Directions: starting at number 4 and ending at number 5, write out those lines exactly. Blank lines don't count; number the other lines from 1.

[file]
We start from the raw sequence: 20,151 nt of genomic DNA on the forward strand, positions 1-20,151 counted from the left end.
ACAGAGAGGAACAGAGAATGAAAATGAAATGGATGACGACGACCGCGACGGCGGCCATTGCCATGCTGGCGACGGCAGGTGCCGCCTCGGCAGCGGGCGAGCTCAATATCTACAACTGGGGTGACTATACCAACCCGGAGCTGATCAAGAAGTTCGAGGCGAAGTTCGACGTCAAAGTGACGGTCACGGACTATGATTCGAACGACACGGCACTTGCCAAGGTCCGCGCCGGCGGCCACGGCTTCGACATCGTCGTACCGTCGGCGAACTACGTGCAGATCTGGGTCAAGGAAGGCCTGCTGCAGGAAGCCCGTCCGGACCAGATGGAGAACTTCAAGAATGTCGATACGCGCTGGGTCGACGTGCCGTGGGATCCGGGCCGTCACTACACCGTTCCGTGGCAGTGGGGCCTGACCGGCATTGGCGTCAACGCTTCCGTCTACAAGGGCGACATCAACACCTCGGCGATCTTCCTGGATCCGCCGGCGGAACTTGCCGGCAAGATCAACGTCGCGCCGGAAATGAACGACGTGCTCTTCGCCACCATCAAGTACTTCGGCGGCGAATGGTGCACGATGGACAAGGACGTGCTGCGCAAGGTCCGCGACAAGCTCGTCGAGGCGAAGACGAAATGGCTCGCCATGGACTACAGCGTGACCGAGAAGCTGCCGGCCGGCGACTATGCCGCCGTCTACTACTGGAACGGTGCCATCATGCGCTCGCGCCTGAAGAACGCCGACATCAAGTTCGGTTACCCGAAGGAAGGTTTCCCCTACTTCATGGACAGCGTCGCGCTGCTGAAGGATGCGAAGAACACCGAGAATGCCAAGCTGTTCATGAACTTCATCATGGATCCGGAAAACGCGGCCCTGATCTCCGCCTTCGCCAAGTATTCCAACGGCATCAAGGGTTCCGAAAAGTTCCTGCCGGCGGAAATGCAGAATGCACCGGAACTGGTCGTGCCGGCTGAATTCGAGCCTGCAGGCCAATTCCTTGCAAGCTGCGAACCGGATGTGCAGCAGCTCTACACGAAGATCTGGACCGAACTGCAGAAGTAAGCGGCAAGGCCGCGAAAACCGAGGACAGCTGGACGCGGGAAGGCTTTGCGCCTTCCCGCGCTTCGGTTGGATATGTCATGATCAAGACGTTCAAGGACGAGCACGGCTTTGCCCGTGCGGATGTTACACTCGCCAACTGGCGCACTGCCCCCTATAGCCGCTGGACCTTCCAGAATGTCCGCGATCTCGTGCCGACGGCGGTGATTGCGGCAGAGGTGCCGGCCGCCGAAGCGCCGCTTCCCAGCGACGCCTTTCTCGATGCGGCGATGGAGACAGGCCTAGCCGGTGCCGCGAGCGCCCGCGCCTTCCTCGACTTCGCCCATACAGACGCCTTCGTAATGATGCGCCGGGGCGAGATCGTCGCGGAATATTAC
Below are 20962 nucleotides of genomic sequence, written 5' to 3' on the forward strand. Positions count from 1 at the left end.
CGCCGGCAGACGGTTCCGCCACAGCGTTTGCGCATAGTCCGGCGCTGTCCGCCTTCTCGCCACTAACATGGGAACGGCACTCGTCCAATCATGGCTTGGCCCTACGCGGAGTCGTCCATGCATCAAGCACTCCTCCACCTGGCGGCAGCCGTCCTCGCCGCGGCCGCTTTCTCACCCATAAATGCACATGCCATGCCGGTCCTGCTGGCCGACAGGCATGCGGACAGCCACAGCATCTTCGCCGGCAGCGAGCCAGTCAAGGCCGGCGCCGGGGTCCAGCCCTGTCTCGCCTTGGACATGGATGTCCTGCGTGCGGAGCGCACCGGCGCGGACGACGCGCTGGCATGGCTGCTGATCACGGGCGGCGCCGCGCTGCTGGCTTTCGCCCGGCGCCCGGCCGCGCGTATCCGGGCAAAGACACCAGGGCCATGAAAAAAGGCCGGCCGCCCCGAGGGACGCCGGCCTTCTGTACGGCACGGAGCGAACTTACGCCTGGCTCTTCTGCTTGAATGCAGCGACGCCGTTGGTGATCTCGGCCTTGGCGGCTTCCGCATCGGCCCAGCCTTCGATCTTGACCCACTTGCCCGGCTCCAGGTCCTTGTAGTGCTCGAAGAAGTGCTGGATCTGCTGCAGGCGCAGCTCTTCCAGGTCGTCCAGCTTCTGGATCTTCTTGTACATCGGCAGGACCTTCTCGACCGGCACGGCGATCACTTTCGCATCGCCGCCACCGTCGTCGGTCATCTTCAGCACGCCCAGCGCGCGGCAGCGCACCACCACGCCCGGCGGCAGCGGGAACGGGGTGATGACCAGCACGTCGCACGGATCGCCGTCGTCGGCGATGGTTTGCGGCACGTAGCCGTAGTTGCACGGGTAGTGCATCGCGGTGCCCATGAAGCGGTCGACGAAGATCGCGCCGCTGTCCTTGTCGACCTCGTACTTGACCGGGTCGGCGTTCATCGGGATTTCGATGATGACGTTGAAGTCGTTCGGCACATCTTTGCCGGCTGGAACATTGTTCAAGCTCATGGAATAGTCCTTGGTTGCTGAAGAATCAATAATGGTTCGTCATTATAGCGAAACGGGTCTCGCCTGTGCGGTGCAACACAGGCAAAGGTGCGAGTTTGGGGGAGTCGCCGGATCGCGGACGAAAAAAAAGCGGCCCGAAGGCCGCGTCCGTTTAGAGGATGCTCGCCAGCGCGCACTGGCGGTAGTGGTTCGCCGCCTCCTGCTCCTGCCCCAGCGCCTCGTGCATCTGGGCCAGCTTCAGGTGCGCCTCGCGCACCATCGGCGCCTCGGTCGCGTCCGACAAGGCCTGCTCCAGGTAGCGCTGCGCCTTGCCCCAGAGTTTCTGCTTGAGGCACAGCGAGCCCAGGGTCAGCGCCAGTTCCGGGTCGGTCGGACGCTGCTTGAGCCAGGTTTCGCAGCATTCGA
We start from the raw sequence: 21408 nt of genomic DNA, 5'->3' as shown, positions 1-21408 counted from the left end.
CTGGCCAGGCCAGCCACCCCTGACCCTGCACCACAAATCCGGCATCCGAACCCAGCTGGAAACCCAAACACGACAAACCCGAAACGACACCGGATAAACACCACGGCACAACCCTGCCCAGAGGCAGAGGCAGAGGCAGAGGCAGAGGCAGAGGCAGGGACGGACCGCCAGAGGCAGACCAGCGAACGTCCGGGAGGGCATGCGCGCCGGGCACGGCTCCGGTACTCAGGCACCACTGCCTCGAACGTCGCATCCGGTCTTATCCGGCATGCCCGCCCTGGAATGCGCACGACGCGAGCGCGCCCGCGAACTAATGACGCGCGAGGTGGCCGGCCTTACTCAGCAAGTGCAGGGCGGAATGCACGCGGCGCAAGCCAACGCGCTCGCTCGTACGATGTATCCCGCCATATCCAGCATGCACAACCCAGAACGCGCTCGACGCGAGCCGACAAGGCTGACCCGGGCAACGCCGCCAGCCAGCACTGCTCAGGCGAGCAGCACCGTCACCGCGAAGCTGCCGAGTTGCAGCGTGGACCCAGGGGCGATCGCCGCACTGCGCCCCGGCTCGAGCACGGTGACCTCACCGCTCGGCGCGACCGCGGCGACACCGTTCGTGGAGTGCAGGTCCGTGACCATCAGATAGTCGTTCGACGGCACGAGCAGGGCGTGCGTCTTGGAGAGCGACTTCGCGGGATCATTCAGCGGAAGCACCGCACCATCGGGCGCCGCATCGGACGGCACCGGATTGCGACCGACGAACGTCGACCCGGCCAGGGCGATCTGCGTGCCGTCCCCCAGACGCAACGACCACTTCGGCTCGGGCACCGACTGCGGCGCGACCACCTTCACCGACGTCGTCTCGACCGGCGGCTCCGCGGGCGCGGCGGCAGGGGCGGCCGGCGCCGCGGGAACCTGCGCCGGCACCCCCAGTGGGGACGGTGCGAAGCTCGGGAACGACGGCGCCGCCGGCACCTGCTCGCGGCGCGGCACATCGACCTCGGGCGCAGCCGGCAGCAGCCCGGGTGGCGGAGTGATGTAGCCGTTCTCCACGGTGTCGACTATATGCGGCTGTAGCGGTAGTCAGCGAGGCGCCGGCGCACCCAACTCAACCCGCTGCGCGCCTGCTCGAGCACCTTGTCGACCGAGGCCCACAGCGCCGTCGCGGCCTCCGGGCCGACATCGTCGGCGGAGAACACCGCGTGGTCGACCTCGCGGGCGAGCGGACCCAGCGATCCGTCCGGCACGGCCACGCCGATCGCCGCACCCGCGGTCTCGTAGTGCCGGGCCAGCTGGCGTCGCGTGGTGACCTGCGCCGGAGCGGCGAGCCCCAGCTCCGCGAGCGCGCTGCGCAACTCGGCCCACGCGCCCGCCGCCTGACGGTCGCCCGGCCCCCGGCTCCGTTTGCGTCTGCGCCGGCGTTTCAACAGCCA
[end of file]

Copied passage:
CGCCGGCAGACGGTTCCGCCACAGCGTTTGCGCATAGTCCGGCGCTGTCCGCCTTCTCGCCACTAACATGGGAACGGCACTCGTCCAATCATGGCTTGGCCCTACGCGGAGTCGTCCATGCATCAAGCACTCCTCCACCTGGCGGCAGCCGTCCTCGCCGCGGCCGCTTTCTCACCCATAAATGCACATGCCATGCCGGTCCTGCTGGCCGACAGGCATGCGGACAGCCACAGCATCTTCGCCGGCAGCGAGCCAGTCAAGGCCGGCGCCGGGGTCCAGCCCTGTCTCGCCTTGGACATGGATGTCCTGCGTGCGGAGCGCACCGGCGCGGACGACGCGCTGGCATGGCTGCTGATCACGGGCGGCGCCGCGCTGCTGGCTTTCGCCCGGCGCCCGGCCGCGCGTATCCGGGCAAAGACACCAGGGCCATGAAAAAAGGCCGGCCGCCCCGAGGGACGCCGGCCTTCTGTACGGCACGGAGCGAACTTACGCCTGGCTCTTCTGCTTGAATGCAGCGACGCCGTTGGTGATCTCGGCCTTGGCGGCTTCCGCATCGGCCCAGCCTTCGATCTTGACCCACTTGCCCGGCTCCAGGTCCTTGTAGTGCTCGAAGAAGTGCTGGATCTGCTGCAGGCGCAGCTCTTCCAGGTCGTCCAGCTTCTGGATCTTCTTGTACATCGGCAGGACCTTCTCGACCGGCACGGCGATCACTTTCGCATCGCCGCCACCGTCGTCGGTCATCTTCAGCACGCCCAGCGCGCGGCAGCGCACCACCACGCCCGGCGGCAGCGGGAACGGGGTGATGACCAGCACGTCGCACGGATCGCCGTCGTCGGCGATGGTTTGCGGCACGTAGCCGTAGTTGCACGGGTAGTGCATCGCGGTGCCCATGAAGCGGTCGACGAAGATCGCGCCGCTGTCCTTGTCGACCTCGTACTTGACCGGGTCGGCGTTCATCGGGATTTCGATGATGACGTTGAAGTCGTTCGGCACATCTTTGCCGGCTGGAACATTGTTCAAGCTCATGGAATAGTCCTTGGTTGCTGAAGAATCAATAATGGTTCGTCATTATAGCGAAACGGGTCTCGCCTGTGCGGTGCAACACAGGCAAAGGTGCGAGTTTGGGGGAGTCGCCGGATCGCGGACGAAAAAAAAGCGGCCCGAAGGCCGCGTCCGTTTAGAGGATGCTCGCCAGCGCGCACTGGCGGTAGTGGTTCGCCGCCTCCTGCTCCTGCCCCAGCGCCTCGTGCATCTGGGCCAGCTTCAGGTGCGCCTCGCGCACCATCGGCGCCTCGGTCGCGTCCGACAAGGCCTGCTCCAGGTAGCGCTGCGCCTTGCCCCAGAGTTTCTGCTTGAGGCACAGCGAGCCCAGGGTCAGCGCCAGTTCCGGGTCGGTCGGACGCTGCTTGAGCCAGGTTTCGCAGCATTCGA
We start from the raw sequence: 21408 nt of genomic DNA, 5'->3' as shown, positions 1-21408 counted from the left end.